Energetic dogs are one thing — but wild, unpredictable dogs are in a whole other category. A large dog that hasn’t learned its manners can easily knock someone over, causing injury. And unfortunately, dog bites are a common reason behind insurance claims, which can cost serious money to settle. Some insurers will raise your homeowner’s policy rates and some will even revoke your home insurance policy if you dog injures someone.
Liability claims from dog bites and other dog-related injuries in the U.S. were over $1 billion in 2022 according to the Insurance Information Institute (or Triple I). And while the number of dog-related claims dropped 2.2% from the previous year, the average cost per claim increased by 31.7 percent in 2021, to a hefty $64,555. That rise continued a trend that’s more than doubled the cost of the average dog-related claim since 2003. The culprits, according to Triple I, are increased medical costs as well as the size of settlements, judgments, and jury awards given to plaintiffs, which are trending upwards.
Owning a dog — especially one that has a history of biting — can limit your choice of insurers, the coverage limits you’re required to carry and add cost to your insurance premiums. You may even have to purchase separate animal liability coverage if your regular pet insurance company won’t cover pet liability.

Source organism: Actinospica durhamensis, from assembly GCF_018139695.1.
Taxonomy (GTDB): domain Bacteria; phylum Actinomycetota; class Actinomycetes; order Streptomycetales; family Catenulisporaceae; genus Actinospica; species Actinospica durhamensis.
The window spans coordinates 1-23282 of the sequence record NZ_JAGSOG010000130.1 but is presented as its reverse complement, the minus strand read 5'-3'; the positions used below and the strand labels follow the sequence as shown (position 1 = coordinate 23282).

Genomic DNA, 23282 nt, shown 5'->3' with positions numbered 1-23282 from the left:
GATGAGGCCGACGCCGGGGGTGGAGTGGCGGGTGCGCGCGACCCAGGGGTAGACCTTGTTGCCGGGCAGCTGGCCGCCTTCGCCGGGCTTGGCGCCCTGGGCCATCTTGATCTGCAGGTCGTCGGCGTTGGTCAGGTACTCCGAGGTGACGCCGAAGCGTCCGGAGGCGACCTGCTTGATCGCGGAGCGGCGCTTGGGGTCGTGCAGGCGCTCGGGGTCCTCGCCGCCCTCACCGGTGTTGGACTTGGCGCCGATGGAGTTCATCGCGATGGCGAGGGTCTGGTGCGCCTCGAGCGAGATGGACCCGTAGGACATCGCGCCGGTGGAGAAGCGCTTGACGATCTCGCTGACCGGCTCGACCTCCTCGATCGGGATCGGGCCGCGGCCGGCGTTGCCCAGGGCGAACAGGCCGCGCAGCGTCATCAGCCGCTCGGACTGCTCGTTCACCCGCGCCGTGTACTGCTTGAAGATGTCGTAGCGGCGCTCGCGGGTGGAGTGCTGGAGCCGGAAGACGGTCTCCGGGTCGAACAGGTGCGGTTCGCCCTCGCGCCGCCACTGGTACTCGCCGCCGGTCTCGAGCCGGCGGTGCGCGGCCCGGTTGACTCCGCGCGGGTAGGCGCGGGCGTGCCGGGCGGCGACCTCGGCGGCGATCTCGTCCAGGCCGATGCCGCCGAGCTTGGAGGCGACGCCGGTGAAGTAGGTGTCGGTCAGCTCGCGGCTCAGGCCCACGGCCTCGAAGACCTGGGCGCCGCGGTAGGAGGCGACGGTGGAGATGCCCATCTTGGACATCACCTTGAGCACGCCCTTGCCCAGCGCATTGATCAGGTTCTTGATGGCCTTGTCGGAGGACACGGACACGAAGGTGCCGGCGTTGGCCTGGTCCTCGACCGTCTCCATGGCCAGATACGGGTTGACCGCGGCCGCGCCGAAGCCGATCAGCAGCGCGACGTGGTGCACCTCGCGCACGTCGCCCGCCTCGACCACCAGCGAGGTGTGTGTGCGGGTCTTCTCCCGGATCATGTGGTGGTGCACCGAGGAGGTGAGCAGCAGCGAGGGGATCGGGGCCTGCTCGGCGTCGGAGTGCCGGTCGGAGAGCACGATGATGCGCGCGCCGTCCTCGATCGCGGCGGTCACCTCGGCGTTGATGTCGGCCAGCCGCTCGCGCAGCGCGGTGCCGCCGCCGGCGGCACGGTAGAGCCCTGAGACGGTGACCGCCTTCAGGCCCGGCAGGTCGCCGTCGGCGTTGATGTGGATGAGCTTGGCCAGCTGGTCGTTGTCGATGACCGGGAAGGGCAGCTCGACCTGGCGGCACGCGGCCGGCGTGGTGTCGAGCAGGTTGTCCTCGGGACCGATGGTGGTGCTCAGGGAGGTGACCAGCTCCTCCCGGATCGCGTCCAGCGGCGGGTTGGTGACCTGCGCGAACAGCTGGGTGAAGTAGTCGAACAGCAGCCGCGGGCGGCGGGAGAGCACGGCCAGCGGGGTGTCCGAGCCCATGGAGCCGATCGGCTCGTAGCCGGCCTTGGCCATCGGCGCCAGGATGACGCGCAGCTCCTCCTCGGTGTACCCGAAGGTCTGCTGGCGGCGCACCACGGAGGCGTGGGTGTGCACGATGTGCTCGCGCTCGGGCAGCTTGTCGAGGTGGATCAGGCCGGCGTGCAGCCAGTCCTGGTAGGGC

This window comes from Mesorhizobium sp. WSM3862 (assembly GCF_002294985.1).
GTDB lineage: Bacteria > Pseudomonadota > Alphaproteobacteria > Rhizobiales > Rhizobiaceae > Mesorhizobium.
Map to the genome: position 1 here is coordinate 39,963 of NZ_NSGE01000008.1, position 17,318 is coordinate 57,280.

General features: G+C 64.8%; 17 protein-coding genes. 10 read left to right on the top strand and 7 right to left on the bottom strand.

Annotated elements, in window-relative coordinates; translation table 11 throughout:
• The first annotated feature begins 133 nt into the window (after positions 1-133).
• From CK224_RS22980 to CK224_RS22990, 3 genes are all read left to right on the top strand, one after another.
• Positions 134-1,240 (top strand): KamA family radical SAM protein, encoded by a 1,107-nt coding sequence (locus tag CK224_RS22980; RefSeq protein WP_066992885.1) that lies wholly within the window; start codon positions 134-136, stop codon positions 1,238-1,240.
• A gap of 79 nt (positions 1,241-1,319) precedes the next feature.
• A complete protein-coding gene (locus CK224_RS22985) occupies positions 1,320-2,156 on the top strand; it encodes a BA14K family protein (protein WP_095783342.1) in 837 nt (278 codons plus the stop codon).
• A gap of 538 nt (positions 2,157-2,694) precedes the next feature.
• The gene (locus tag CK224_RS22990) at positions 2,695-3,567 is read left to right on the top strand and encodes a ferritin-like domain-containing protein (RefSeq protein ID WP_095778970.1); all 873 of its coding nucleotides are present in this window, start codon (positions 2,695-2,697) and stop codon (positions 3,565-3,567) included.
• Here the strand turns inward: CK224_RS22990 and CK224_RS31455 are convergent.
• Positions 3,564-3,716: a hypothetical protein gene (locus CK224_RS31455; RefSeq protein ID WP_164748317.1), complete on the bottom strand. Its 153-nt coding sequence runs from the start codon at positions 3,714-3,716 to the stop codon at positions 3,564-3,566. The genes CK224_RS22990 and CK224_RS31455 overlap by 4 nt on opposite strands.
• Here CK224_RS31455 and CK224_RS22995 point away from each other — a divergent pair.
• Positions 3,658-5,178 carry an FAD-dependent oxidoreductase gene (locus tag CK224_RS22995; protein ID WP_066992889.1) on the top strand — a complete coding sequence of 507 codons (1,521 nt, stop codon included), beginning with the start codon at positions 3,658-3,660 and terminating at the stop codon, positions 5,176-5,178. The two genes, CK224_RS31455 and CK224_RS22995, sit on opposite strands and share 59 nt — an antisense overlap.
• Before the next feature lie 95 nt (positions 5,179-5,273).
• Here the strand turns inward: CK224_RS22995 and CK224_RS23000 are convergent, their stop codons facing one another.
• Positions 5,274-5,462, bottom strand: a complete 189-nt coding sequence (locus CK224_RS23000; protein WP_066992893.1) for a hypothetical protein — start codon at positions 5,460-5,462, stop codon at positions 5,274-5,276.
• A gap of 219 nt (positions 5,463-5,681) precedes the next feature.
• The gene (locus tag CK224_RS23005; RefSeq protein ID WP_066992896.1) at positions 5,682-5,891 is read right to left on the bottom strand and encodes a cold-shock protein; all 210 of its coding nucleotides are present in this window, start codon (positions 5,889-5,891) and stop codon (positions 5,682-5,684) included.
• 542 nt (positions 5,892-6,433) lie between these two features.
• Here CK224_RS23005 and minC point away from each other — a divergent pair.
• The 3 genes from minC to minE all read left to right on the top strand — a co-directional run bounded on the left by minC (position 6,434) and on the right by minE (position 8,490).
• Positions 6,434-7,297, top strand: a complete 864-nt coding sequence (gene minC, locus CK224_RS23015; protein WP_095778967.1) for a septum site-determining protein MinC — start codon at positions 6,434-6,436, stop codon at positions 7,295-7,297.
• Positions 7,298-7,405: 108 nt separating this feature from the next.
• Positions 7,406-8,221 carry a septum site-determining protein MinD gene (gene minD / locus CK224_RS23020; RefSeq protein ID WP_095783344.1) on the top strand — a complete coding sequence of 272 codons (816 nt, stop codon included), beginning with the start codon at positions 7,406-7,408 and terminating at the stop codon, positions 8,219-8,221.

This piece walks you through the list of dog breeds considered dangerous for purposes of home insurance, plus some ways to minimize the effect dog ownership has on your insurance. We;ll also include options to remedy the damage if your dog has already been a biter.
Table of contents
- Avoid breeds considered dangerous for home insurance
- Choose an insurer that doesn’t “dogscriminate”
- Consider supplementary liability coverage
- Think about sending your dog to dog school
- Tell the truth to insurers
- Bad dogs FAQ
Breeds considered dangerous for home insurance
In response to rising costs from dog insurance claims, insurers are tracking the breeds most associated with attacks and adjusting premiums and other policy provisions accordingly. You should be aware of the insurance restrictions when it comes time to choose a dog breed. “Every company has their own underwriting criteria. The breeds of dogs that may make an applicant ineligible for a policy will vary by company,” says Don Griffin, vice president at the American Property Casualty Insurance Association (APCIA).
However, some industry insiders have assembled their own lists based on interactions with insurers. Among them is Jason D. Cass, managing partner with the Insurance Alliance, a Centralia, IL, insurance brokerage. These are the six breeds Cass says most companies will not insure:
- Pit Bulls and Staffordshire Terriers